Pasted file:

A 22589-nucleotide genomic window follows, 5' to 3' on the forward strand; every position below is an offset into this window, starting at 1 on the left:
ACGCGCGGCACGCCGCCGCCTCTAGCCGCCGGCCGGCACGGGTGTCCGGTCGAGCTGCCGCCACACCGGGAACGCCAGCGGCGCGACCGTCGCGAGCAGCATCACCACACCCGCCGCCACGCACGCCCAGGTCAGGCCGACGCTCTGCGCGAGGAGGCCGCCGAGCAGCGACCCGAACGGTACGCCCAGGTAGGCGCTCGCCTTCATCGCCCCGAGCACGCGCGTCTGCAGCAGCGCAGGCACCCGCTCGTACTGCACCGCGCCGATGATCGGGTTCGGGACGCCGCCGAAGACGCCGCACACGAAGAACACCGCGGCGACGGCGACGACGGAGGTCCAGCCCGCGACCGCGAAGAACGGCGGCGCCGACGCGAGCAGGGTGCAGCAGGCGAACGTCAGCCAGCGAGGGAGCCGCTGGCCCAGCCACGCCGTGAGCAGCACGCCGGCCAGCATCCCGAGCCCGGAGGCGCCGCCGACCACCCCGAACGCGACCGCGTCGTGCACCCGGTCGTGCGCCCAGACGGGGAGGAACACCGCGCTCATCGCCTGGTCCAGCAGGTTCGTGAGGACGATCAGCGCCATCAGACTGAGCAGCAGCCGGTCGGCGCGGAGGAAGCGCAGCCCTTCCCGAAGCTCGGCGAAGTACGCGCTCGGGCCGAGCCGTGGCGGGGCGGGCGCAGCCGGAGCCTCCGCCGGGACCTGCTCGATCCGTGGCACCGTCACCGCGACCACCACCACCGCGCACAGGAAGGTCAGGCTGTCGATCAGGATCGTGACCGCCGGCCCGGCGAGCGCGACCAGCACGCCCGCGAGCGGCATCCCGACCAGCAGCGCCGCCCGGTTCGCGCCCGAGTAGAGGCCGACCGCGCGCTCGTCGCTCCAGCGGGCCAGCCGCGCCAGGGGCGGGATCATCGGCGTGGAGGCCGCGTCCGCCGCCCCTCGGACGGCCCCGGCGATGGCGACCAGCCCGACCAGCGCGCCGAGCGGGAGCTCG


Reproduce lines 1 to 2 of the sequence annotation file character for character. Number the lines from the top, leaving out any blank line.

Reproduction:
A 22589-nucleotide genomic window follows, 5' to 3' on the forward strand; every position below is an offset into this window, starting at 1 on the left:
ACGCGCGGCACGCCGCCGCCTCTAGCCGCCGGCCGGCACGGGTGTCCGGTCGAGCTGCCGCCACACCGGGAACGCCAGCGGCGCGACCGTCGCGAGCAGCATCACCACACCCGCCGCCACGCACGCCCAGGTCAGGCCGACGCTCTGCGCGAGGAGGCCGCCGAGCAGCGACCCGAACGGTACGCCCAGGTAGGCGCTCGCCTTCATCGCCCCGAGCACGCGCGTCTGCAGCAGCGCAGGCACCCGCTCGTACTGCACCGCGCCGATGATCGGGTTCGGGACGCCGCCGAAGACGCCGCACACGAAGAACACCGCGGCGACGGCGACGACGGAGGTCCAGCCCGCGACCGCGAAGAACGGCGGCGCCGACGCGAGCAGGGTGCAGCAGGCGAACGTCAGCCAGCGAGGGAGCCGCTGGCCCAGCCACGCCGTGAGCAGCACGCCGGCCAGCATCCCGAGCCCGGAGGCGCCGCCGACCACCCCGAACGCGACCGCGTCGTGCACCCGGTCGTGCGCCCAGACGGGGAGGAACACCGCGCTCATCGCCTGGTCCAGCAGGTTCGTGAGGACGATCAGCGCCATCAGACTGAGCAGCAGCCGGTCGGCGCGGAGGAAGCGCAGCCCTTCCCGAAGCTCGGCGAAGTACGCGCTCGGGCCGAGCCGTGGCGGGGCGGGCGCAGCCGGAGCCTCCGCCGGGACCTGCTCGATCCGTGGCACCGTCACCGCGACCACCACCACCGCGCACAGGAAGGTCAGGCTGTCGATCAGGATCGTGACCGCCGGCCCGGCGAGCGCGACCAGCACGCCCGCGAGCGGCATCCCGACCAGCAGCGCCGCCCGGTTCGCGCCCGAGTAGAGGCCGACCGCGCGCTCGTCGCTCCAGCGGGCCAGCCGCGCCAGGGGCGGGATCATCGGCGTGGAGGCCGCGTCCGCCGCCCCTCGGACGGCCCCGGCGATGGCGACCAGCCCGACCAGCGCGCCGAGCGGGAGCTCG